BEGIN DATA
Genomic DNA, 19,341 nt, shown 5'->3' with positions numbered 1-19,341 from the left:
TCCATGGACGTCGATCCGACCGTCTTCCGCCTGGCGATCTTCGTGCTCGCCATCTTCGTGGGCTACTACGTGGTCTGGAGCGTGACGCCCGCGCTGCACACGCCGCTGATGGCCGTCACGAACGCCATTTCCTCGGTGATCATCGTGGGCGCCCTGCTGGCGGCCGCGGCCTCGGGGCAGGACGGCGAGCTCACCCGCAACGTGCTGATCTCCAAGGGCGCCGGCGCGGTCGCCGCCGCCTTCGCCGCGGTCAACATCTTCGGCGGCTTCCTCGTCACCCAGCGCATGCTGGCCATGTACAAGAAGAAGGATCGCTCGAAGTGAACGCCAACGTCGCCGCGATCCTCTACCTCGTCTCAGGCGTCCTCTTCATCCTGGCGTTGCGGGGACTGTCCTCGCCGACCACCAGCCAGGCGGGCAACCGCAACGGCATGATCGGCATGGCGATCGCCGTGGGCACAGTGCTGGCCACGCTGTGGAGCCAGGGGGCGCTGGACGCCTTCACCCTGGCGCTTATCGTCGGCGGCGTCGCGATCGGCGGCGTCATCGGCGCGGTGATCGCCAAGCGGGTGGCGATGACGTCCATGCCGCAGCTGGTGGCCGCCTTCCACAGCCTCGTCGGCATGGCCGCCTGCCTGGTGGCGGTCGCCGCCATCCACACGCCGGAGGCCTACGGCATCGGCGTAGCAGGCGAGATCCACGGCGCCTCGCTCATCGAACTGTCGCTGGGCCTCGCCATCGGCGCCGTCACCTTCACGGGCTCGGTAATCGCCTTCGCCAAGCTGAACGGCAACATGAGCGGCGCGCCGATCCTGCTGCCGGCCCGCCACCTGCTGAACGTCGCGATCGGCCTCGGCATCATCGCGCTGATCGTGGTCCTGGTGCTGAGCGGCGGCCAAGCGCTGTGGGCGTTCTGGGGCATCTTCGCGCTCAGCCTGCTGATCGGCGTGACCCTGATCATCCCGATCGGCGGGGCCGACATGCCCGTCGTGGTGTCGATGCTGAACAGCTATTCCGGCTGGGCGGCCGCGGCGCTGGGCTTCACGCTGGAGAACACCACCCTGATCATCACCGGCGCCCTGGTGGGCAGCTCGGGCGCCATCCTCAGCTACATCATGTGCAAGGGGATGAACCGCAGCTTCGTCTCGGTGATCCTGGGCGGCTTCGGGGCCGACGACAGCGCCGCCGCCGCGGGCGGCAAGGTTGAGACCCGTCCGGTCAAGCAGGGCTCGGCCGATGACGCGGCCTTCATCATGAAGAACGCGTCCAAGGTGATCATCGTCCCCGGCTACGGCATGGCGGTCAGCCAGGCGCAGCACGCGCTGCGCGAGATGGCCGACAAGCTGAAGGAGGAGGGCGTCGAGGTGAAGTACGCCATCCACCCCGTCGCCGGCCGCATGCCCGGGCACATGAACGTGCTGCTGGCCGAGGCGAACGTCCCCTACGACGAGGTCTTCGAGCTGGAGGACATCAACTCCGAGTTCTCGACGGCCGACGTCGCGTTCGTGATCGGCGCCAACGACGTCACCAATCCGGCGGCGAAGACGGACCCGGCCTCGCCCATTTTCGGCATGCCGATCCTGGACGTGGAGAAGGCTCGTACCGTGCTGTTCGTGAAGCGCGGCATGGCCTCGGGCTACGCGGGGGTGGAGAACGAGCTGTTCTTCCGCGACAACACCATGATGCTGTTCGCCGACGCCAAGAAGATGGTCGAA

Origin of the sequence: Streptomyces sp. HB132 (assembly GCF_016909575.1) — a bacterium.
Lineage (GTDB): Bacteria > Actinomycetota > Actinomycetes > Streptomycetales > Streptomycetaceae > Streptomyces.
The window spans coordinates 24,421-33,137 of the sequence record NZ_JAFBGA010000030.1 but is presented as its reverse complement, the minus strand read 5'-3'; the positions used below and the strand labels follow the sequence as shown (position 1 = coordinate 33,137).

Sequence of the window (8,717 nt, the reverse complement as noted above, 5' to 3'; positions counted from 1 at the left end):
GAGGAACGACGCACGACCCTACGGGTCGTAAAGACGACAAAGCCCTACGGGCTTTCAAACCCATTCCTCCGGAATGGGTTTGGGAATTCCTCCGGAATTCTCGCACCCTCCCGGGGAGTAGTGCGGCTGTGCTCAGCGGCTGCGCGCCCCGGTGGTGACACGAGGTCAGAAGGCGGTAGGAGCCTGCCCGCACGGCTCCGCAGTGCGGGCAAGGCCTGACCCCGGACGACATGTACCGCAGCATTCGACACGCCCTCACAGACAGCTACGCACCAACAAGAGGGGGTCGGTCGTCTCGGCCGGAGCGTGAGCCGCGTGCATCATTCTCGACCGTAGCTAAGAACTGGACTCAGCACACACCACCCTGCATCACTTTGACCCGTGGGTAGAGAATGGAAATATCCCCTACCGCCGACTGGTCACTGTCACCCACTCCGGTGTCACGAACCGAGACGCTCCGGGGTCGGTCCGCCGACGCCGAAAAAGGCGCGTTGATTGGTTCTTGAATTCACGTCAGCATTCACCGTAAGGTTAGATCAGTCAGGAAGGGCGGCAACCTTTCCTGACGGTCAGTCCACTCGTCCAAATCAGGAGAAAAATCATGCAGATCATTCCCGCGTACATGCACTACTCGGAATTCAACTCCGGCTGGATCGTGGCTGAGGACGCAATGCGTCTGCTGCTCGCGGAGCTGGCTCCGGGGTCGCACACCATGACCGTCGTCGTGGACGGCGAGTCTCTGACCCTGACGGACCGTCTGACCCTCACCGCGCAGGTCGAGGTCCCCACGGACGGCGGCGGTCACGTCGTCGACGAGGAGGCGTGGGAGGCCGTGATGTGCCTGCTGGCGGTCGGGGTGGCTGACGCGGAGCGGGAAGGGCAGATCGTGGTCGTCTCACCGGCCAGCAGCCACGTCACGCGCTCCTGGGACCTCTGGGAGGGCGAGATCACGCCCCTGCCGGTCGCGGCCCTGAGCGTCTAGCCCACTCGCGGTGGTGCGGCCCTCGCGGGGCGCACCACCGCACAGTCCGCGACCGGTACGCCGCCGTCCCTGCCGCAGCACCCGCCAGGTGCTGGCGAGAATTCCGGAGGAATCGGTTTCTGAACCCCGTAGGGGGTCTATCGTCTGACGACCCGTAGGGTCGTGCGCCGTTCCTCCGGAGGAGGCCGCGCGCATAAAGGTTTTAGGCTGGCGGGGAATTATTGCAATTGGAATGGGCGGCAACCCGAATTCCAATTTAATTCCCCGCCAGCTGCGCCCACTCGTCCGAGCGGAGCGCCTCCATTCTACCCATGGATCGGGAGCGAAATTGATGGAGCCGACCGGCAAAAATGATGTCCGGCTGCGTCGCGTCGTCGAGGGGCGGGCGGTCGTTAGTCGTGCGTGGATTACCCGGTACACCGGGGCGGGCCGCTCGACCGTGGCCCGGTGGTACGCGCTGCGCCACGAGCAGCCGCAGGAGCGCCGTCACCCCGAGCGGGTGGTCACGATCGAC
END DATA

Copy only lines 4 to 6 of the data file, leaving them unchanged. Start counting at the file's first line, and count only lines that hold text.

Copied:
Lineage (GTDB): Bacteria > Actinomycetota > Actinomycetes > Streptomycetales > Streptomycetaceae > Streptomyces.
The window spans coordinates 24,421-33,137 of the sequence record NZ_JAFBGA010000030.1 but is presented as its reverse complement, the minus strand read 5'-3'; the positions used below and the strand labels follow the sequence as shown (position 1 = coordinate 33,137).

Sequence of the window (8,717 nt, the reverse complement as noted above, 5' to 3'; positions counted from 1 at the left end):